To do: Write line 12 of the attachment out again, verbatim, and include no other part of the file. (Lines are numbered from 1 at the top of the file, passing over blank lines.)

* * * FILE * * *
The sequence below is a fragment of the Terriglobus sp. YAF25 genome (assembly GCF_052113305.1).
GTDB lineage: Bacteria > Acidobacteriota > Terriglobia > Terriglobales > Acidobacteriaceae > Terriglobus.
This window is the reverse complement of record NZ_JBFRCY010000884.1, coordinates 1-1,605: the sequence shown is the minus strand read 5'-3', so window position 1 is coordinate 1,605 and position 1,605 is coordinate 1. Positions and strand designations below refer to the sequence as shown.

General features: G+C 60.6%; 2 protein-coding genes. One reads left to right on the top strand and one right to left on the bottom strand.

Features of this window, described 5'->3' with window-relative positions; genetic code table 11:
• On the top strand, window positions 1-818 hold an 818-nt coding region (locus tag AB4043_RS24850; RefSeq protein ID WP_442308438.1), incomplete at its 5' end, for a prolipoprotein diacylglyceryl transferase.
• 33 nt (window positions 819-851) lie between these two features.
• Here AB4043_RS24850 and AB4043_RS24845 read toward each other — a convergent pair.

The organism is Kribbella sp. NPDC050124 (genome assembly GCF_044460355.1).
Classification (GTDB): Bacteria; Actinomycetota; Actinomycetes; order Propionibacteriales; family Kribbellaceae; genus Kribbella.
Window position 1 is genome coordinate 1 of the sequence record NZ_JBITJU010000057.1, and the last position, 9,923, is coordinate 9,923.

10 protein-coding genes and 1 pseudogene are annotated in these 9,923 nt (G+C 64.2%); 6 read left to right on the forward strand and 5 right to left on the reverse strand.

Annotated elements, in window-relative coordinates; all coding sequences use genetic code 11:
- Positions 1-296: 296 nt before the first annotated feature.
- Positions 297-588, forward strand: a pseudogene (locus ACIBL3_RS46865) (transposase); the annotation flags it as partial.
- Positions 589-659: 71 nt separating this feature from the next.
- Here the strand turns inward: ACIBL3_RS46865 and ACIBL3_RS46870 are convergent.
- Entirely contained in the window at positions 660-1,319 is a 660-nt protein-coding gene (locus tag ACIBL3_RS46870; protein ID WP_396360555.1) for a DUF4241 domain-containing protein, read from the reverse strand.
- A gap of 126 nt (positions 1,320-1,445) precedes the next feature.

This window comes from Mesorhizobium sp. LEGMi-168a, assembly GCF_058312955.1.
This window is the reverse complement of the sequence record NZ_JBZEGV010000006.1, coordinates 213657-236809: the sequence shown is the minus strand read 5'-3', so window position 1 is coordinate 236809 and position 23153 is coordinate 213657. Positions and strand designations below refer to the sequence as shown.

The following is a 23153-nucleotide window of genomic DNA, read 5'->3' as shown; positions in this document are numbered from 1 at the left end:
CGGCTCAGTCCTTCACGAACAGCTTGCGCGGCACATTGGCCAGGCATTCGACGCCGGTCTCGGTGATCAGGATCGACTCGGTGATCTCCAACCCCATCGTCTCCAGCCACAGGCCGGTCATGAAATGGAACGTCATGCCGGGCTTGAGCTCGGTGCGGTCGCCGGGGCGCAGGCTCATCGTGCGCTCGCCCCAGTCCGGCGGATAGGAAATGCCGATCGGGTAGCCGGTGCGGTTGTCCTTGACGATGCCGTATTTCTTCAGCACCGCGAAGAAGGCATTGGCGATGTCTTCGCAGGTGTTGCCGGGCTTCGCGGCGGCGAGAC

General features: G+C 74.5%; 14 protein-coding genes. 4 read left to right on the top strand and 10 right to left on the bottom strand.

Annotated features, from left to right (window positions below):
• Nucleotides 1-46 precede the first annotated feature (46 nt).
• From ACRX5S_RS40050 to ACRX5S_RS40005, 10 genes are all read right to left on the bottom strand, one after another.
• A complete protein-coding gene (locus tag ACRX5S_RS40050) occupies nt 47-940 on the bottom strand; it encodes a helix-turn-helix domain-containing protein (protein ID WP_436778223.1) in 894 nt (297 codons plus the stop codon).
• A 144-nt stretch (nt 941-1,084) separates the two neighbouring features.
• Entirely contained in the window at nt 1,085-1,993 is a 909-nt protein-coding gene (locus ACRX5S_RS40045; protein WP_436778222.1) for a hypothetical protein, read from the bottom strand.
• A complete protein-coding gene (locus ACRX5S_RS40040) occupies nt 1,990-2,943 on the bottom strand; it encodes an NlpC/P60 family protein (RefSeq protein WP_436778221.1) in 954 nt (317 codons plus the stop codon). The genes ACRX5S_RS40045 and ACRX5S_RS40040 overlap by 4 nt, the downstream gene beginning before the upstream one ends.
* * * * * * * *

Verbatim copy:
10 protein-coding genes and 1 pseudogene are annotated in these 9,923 nt (G+C 64.2%); 6 read left to right on the forward strand and 5 right to left on the reverse strand.